I’m Shellie or officially Shelly (Don’t ask, but everyone does)
I’m a your classic INTROVERT. I LOVE nothing more than being at home on my sofa. Seriously, I do, that is my ‘me time’, my space, my relaxation, where I feel good and de-stress. Nothing like getting them pj’s on and relaxing and I LOVE a glass of VINO!
I’m a mum to three children. Two boys and a girl. Oh, and a dog
named Zeus, God only knows how I ended up with a dog. I’m really not an animal lover but then I guess it’s the things we do for our kiddos right? Anyway, he’s part of the family now and most days I’m glad I have him, although it’s much like having a toddler again! He shadows my every move and is rather a ‘spirited’ staffy!
Much like my first son actually, he was and still is a spirited or (challenging) as I call him….
So lets talk about my initiation into motherhood then shall we. The dictionary definition couldn’t be more right could it?
Dictionary definition: the action of admitting someone into a secret or obscure society or group, typically with a ritual.
I’m never one to say I found parenting easy. I tell it how it is. I’m honest if nothing else. There is absolutely no point in seeing everything through ‘rose tinted spectacles’ is there?
Anyway, back to the story. My initiation into motherhood hit me like ‘A tonne of bricks’ I certainly wasn’t prepared for this feisty little character that I’d brought into the world. It didn’t take me long to work out that he was a strong willed little mite who really gave me a ‘run for my money! Still does come to think of it.
Nothing was ever easy or ‘plain sailing’ with the first born. Oh no, I certainly knew I had him. He was always busy, on the go, full of energy, not stop, wanted conversation, company, entertaining 24/7. He is a true extrovert in every sense of the word. Doesn’t bode well really for me as an introvert as I found his boundless energy and personality difficult to understand at times.
The battles I had with him, dear me he wasn’t a child to give in. I must of been mad, but I went on to have another son 5 years later. They are very different apart from one thing (they say you never get 2 the same, thank GOD!) The TANTRUMS, the big MAHOOSIVE Meltdowns they both used to have. Oh me, oh my! I defy anyone to suffer those TEMPER TANTRUMS worse than I did with my boys. So, much so I like to give myself the title #Queen of Tantrums. Hey not just because of their massive meltdowns, but mine too. They truly nearly drove me to distraction!
Funny thing was, I went on to have a third child. Now as i’ve made no bones about the fact that I found motherhood challenging, you might be wondering “what on earth where you thinking?” But, let me tell you, my second son was a really easy, laid back little one until that is he hit 2 years old and the new baby arrived.
I was blessed to have three healthy children, 2 boys and a girl. I’d always secretly dreamed my little family would be like that, in that particular order, so I couldn’t be happier. BUT I ended up with PND and really truthfully found that first year with my daughter so difficult.
I remember feeling like I couldn’t cope, my head was full. So full, I couldn’t think straight. My head felt disorganised, you know when people say “My head’s a shed” well that was me. Everyone around me seemed to be managing, so why couldn’t I?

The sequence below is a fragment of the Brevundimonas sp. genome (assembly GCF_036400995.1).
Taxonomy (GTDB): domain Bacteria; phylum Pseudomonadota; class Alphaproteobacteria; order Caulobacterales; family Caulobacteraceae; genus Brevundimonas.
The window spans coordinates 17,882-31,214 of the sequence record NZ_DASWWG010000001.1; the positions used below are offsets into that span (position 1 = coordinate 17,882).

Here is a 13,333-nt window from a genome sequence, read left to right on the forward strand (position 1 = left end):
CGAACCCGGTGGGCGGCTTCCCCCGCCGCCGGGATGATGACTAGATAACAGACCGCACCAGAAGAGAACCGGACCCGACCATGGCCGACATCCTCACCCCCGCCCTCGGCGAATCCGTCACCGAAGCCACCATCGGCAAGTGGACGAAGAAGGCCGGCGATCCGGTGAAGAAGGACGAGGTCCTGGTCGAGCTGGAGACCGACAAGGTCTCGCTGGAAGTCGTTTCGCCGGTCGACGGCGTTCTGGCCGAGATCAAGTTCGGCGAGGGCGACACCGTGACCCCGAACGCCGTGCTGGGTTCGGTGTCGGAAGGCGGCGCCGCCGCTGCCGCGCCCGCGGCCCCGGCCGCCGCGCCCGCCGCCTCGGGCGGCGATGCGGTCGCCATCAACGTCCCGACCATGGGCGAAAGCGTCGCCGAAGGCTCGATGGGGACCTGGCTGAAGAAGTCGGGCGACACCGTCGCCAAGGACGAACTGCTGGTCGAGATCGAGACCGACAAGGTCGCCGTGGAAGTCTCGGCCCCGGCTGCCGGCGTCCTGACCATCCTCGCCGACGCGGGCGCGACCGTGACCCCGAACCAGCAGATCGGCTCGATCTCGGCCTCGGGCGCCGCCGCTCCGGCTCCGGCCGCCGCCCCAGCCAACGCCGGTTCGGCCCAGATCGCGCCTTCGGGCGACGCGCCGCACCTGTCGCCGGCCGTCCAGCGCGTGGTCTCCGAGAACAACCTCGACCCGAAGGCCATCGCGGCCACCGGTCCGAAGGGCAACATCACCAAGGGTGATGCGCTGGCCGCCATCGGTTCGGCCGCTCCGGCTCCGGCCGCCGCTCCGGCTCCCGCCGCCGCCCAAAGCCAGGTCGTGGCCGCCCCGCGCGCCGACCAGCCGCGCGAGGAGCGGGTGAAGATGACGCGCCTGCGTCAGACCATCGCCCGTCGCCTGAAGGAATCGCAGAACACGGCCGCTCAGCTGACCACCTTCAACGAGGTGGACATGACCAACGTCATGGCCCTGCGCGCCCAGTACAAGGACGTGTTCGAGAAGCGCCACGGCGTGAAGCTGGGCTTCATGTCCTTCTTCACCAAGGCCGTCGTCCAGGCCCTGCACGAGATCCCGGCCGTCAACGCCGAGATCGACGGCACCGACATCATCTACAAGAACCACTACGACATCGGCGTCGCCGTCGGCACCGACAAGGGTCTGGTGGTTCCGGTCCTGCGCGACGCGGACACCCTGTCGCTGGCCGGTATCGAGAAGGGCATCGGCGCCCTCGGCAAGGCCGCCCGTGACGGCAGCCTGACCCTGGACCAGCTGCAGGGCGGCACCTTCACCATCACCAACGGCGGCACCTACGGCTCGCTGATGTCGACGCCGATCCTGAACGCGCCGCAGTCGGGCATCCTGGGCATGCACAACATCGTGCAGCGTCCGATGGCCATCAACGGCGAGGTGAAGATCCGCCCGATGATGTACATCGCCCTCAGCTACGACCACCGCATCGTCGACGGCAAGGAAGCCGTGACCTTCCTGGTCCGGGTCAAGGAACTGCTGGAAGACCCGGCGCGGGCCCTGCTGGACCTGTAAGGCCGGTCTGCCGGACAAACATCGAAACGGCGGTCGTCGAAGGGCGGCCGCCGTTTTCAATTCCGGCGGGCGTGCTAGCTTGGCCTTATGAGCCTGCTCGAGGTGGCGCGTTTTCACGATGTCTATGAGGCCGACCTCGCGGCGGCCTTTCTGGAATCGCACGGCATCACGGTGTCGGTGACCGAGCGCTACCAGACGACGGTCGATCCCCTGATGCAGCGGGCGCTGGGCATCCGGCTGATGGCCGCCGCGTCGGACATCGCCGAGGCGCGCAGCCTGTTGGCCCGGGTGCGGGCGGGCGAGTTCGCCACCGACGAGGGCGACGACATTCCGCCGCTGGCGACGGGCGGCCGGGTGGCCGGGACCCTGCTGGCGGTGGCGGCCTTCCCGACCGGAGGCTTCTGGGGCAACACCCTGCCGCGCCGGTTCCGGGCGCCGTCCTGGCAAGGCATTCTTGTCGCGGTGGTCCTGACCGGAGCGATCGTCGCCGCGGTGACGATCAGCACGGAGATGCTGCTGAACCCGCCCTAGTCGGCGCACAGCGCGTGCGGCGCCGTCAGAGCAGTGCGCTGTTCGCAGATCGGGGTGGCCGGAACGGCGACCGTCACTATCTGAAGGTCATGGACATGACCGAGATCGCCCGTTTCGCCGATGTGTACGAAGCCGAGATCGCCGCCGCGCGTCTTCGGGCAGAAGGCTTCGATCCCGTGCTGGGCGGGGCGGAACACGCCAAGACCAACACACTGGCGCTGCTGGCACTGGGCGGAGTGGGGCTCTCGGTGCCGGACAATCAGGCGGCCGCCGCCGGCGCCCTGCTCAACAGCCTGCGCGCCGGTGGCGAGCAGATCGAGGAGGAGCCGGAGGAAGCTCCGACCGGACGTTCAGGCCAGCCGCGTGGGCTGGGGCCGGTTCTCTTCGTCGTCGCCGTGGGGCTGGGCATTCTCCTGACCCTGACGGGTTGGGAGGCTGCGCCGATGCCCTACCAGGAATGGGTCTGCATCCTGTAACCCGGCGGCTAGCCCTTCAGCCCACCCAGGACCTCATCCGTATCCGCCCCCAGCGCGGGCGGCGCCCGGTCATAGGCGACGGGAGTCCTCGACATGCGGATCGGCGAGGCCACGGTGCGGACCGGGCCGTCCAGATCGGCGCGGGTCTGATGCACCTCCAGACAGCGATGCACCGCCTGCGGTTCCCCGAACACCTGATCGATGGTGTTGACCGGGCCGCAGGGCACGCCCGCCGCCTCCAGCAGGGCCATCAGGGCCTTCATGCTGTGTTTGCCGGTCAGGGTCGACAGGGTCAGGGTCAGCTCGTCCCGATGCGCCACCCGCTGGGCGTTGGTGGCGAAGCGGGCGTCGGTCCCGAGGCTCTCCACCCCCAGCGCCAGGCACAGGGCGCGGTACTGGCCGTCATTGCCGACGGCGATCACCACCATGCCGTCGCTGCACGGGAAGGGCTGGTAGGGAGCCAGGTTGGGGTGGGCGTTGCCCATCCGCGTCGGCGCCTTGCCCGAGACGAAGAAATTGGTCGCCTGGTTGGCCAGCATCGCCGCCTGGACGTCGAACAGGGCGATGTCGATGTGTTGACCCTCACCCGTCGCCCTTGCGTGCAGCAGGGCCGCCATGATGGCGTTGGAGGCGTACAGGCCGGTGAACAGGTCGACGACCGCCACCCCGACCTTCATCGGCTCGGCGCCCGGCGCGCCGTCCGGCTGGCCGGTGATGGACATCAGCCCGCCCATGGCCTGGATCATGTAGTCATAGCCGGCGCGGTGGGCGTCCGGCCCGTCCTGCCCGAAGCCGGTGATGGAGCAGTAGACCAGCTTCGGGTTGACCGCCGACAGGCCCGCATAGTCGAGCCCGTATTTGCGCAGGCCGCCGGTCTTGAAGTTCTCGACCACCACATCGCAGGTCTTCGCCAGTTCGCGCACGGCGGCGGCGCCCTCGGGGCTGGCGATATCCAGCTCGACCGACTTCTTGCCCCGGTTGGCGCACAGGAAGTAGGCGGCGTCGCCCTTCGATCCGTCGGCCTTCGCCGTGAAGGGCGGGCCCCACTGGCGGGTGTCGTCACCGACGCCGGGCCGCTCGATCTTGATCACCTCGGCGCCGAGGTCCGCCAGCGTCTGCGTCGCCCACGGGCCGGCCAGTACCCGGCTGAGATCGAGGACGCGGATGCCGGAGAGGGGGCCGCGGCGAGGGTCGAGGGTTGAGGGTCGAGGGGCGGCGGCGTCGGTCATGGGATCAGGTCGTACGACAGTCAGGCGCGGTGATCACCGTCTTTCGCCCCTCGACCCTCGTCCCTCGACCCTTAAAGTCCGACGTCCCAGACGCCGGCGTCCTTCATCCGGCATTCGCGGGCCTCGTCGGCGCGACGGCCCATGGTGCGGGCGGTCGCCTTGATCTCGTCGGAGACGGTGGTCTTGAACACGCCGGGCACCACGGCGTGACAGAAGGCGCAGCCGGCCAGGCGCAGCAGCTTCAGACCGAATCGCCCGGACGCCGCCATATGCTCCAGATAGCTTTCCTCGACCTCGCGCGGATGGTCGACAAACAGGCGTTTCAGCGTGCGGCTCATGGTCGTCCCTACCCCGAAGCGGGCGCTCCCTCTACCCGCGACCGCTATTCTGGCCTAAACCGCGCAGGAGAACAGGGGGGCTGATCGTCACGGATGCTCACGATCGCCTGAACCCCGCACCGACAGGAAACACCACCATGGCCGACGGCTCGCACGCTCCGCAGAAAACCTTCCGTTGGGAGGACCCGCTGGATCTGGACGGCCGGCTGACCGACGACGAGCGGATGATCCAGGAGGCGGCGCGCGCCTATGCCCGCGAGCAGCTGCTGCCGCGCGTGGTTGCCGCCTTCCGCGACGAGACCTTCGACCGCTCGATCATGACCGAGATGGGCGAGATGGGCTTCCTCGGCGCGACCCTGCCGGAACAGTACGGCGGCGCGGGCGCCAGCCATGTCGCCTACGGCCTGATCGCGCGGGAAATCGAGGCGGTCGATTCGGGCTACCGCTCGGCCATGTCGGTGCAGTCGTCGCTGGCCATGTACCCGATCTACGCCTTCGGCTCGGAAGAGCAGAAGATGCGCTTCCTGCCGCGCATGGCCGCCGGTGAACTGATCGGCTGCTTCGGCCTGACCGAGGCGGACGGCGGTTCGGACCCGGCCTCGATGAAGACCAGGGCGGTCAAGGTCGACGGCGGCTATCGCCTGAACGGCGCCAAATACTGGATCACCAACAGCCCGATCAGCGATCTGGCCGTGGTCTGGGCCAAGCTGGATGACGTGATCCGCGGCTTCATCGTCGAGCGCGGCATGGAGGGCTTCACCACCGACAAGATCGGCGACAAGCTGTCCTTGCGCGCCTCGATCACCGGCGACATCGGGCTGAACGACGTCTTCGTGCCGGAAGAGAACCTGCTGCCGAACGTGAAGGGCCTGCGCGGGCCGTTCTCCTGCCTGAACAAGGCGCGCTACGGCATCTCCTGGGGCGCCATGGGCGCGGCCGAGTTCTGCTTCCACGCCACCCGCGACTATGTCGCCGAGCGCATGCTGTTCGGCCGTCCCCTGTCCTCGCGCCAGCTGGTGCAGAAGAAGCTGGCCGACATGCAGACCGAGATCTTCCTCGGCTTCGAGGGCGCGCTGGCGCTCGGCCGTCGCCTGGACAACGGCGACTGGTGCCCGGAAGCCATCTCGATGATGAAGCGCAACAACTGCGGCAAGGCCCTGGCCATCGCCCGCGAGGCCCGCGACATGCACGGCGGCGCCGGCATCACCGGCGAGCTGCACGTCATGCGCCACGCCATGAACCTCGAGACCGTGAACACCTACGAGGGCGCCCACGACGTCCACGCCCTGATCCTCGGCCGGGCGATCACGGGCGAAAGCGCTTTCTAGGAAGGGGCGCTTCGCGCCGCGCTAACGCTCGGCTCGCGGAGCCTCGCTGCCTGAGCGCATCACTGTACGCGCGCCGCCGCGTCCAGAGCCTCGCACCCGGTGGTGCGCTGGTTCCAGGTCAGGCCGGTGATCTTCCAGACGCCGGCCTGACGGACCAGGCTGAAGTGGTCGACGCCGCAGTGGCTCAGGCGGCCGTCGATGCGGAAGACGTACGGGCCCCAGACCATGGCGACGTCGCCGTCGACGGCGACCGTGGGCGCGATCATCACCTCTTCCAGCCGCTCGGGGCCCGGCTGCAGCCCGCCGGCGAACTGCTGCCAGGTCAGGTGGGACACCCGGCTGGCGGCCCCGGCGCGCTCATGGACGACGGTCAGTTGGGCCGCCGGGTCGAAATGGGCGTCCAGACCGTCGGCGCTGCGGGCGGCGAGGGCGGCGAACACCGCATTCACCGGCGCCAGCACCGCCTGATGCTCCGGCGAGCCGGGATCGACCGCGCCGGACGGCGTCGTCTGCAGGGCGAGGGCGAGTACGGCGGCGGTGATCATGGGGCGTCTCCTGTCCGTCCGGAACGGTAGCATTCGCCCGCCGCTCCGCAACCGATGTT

Fast track a few years later and I began working on a Postnatal Ward of a large hospital. I loved the contact with new mums and their newborn baby’s. It made me reflect on my own journey. I wanted so much to help them. The rest is history.
I went on to study at university with the largest parenting charity in the UK and qualified as a ‘Birth and Beyond Practitioner (all things birth and parenting to you and I). It was life changing for me. I began to piece together the journey of my transition into parenting. How and why it had been so challenging and what would have made it better. You see, your journey isn’t just about you, it goes back, way back, events that happen throughout your life, your circumstances, your upbringing, your social status, education, family history, everything and more effects your transition, your experience of parenting and the decisions you make. You don’t always have control of it, but you can understand and prepare to make that journey easier.
Anyhow, this is where I’m at today. I understand, I get the fear of birth, the breastfeeding struggles, the sleep deprivation, the complete lack of confidence in your abilities. The confusion, the mixed messages, the guilt, the Postnatal Depression. The LOT I get it.
But, its ok to struggle, to feel challenged, to not enjoy motherhood sometimes. It’s ok to be you. It’s ok to birth and parent how you want to. There really is no ‘one size fit’s all’. NO PERFECT WAY, NO RIGHT WAY, just your way. It’s never ‘black and white’, circumstances, values, family, beliefs all have an influence and much more besides.
Yes, there is no disputing that some parenting practices have better outcomes than others, (if only it was that simple eh?). For me I never felt that I fit one particular approach or style of parenting and if I’m honest (which I am, totally) it made me feel a bit guilty when the latest parenting buzz words didn’t quite fit with me and so I decided that it wasn’t necessary to ‘sing from one particular song sheet’ it wasn’t necessary to label parenting as an approach or style and so The Mummy School – Parenting without a label was born.